U.S. Department of Commerce
Population Structure of Island-Associated Dolphins: Evidence from Photo-Identification of Common Bottlenose Dolphins (Tursiops truncates) in the Main Hawaiian Islands
Date of this Version
Management agencies often use geopolitical boundaries as proxies for biological boundaries. In Hawaiian waters a single stock is recognized of common bottlenose dolphins, Tursiops truncatus, a species that is found both in open water and nearshore among the main Hawaiian Islands. To assess population structure, we photo-identified 336 distinctive individuals from the main Hawaiian Islands, from 2000 to 2006. Their generally shallow-water distribution, and numerous within-year and between-year resightings within island areas suggest that individuals are resident to the islands, rather than part of an offshore population moving through the area. Comparisons of identifications obtained from Kaua‘i/Ni‘ihau, O‘ahu, the “4- island area,” and the island of Hawai‘i showed no evidence of movements among these island groups, although movements from Kaua‘i to Ni‘ihau and among the “4-islands” were documented. A Bayesian analysis examining the probability of missing movements among island groups, given our sample sizes for different areas, indicates that interisland movement rates are less than 1% per year with 95% probability. Our results suggest the existence of multiple demographically independent populations of island-associated common bottlenose dolphins around the main Hawaiian islands.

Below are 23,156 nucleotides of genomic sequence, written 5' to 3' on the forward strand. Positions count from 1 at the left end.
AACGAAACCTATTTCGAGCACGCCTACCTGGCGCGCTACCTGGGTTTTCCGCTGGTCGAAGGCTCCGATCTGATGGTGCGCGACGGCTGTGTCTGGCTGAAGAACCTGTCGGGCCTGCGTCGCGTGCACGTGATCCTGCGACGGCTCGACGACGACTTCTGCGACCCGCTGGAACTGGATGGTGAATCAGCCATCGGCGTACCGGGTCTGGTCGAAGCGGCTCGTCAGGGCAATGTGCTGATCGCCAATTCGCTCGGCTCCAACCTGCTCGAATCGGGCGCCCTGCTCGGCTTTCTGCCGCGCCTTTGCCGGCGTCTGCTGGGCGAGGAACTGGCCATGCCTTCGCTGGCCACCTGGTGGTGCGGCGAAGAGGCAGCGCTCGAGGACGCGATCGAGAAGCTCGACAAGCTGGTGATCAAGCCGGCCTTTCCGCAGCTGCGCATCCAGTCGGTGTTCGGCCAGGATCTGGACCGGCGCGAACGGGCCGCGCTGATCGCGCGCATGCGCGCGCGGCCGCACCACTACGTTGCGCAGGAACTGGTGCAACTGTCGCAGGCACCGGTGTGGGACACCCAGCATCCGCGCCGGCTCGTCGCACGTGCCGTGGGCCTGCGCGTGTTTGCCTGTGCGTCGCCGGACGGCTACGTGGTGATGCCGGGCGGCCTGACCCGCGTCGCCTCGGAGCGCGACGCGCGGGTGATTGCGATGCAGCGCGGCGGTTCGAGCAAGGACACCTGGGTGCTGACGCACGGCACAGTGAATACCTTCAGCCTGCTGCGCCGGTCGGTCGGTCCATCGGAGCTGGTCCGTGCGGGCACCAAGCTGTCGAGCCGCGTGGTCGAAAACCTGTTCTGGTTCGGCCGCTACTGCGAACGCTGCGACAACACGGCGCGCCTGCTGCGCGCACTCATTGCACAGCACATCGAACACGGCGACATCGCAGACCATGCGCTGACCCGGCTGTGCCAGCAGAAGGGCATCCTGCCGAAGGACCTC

Published in MARINE MAMMAL SCIENCE, VOL. 25, NO. 2, 2009.